This is an optional lab, adapted from Section 2.5 in the textbook. If you choose to complete it, it is due on February 24th.
Run update37 to download the skeleton file (numbers.rkt) for your lab and to re-download the hash table file (table.rkt) that we used in class. The numbers.rkt file contains a complete working implementation of the generic number package from Section 2.5.1.
There are only two questions in this lab, Exercise 2.77 and Exercise 2.79 from the text book. You will need to have read (or read along with) Section 2.5 in order for much of this lab to make sense. The questions are asked inline to the discussion below.
We want to make a 'package' (as defined Section 2.5 of the text) that not only handles complex numbers in two forms -- rectangular and polar -- but also regular numbers and rational numbers as defined in Section 2.1.1.
Run the code in numbers.rkt and try the following:
> seven (scheme-number . 7) > ten (scheme-number . 10) > five (scheme-number . 5) > b30 (complex rectangular 1.7320508075688772 . 1) > b45 (complex rectangular 4 . 4) > a45 (complex polar 5.656854249492381 . 0.7853981633974483) > (mul a45 b30) (complex polar 11.31370849898476 . 1.3089969389957472) > (mul ten five) (scheme-number . 50) > pct75 (rational 3 . 4) > tenr (rational 10 . 1) > (mul pct75 tenr) (rational 15 . 2)
So it appears that we have a working package that can do generic arithmetic. Let's look at this file in more detail.
First, let's try squaring an ordinary number or one of our generic numbers.
> ten (scheme-number . 10) > (square ten) reference to an identifier before its definition: squareThis is not terribly surprising, since we don't have square defined at the top-level. If we want a generic square, we should define it like we did add, sub, etc. So let's add
;; let's add a square operator (define square (lambda (x) (apply-generic 'square x)))just after div in our list of generic operators. Now we try again and get:
> ten (scheme-number . 10) > (square ten) No method for these types -- APPLY-GENERIC (square (scheme-number))Not very encouraging. Then again, we didn't put any square operators in the table in any of the number packages. So why should apply-generic find any? Let's put some in. Try the following in the scheme-number package just after (put 'make ...)
(put 'square '(scheme-number) (lambda (x) (tag (* x x))))Try execute and see if you get:
> ten (scheme-number . 10) > (square ten) (scheme-number . 100)Looking good. Now all we have to do is put square in the rational and complex packages. Do it first just for rationals and test that to see if you get:
> ten (scheme-number . 10) > tenr (rational 10 . 1) > pct75 (rational 3 . 4) > (square ten) (scheme-number . 100) > (square tenr) (rational 100 . 1) > (square pct75) (rational 9 . 16)
Ok. It works for scheme-numbers and rationals. Now you should go ahead and add square for complex numbers.
Let's turn our attention to Exercise 2.77.
We can construct Louis' number and try magnitude. We get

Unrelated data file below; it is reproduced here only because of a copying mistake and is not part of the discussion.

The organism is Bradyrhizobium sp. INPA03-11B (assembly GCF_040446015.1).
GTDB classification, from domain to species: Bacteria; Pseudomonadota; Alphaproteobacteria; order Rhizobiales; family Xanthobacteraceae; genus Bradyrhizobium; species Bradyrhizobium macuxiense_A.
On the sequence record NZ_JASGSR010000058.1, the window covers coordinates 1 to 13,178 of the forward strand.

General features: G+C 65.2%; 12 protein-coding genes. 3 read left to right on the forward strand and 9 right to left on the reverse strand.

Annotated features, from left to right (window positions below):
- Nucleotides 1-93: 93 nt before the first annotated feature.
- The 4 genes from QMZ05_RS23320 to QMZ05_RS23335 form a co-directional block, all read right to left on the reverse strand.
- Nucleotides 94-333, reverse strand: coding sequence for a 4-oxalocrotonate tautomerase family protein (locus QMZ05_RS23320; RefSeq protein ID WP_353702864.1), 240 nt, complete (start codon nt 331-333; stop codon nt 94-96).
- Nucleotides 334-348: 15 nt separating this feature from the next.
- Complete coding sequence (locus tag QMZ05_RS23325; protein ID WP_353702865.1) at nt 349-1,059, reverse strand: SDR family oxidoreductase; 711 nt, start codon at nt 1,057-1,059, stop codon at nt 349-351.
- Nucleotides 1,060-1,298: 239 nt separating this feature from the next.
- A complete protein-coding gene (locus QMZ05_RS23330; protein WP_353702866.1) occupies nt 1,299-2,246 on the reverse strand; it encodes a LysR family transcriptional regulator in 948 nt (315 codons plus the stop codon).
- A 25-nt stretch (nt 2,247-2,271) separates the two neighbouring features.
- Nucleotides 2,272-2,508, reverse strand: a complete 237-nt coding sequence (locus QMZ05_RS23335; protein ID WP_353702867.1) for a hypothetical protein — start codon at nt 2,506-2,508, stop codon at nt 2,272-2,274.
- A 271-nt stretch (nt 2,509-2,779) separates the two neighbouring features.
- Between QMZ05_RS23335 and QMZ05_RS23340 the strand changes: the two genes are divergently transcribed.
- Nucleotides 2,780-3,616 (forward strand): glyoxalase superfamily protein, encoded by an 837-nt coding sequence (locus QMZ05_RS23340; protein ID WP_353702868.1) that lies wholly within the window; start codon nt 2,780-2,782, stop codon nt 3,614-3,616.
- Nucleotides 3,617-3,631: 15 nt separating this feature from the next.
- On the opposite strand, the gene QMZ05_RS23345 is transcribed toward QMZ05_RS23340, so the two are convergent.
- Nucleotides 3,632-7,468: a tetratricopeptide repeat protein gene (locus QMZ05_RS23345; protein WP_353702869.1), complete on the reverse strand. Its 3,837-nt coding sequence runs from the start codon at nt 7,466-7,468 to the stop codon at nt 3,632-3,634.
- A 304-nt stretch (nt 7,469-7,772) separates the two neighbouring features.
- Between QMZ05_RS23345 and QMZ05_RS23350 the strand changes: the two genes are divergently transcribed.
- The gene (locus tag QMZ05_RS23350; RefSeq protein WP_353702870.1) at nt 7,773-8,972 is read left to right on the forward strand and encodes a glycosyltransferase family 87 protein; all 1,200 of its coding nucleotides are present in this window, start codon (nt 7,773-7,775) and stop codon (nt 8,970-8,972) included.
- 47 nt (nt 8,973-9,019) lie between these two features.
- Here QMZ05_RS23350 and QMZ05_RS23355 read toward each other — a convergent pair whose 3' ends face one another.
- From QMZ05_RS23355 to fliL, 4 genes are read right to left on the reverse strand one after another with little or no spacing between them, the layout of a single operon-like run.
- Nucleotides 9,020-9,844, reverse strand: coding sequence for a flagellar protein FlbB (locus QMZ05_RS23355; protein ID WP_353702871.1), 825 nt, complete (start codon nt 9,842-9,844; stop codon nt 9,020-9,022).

> (define louis (make-complex-from-real-imag 3 4)) > louis (complex rectangular 3 . 4) > (magnitude louis) magnitude: expects argument of typeThis isn't even what the text says. The reason is that Racket has a magnitude function that is built-in. We need to define a magnitude function for our generic package that will override the built-in one. We expect to define our generic magnitude in a fashion similar to how we did square. So let's add:
; given (complex rectangular 3 . 4) >
;; the new magnitude operator (define magnitude (lambda (x) (apply-generic 'magnitude x)))just after the top-level square we added. Now we get:
> (define louis (make-complex-from-real-imag 3 4)) > louis (complex rectangular 3 . 4) > (magnitude louis) No method for these types -- APPLY-GENERIC (magnitude (complex)) >This is what the problem in the text says, so now you can complete the exercise. You need to decide where to put the code suggested by Alyssa. Remember that at any given level, internal definitions have to precede anything else, so make sure you add this code after any internal definitions in the complex package. If you get it in the right place you ought to be able to get:
> (define louis (make-complex-from-real-imag 3 4)) > louis (complex rectangular 3 . 4) > (magnitude louis) 5 >
Be sure to answer the last part of the question:
Describe in detail why this works. As an example, trace through all the procedures called in evaluating the expression (magnitude z) where z is the object shown in figure 2.24. In particular, how many times is apply-generic invoked? What procedure is dispatched to in each case?
Complete Exercise 2.79:
Define a generic equality predicate equ? that tests the equality of two numbers, and install it in the generic arithmetic package. This operation should work for ordinary numbers, rational numbers, and complex numbers.
There are no other questions to answer for this lab, but Section 2.5.2 is a really interesting read and I'd encourage you to read through it at some point.
Once you are satisfied with your programs, hand them in by using handin37. Be sure that both you and your partner run handin37, selecting your respective partner.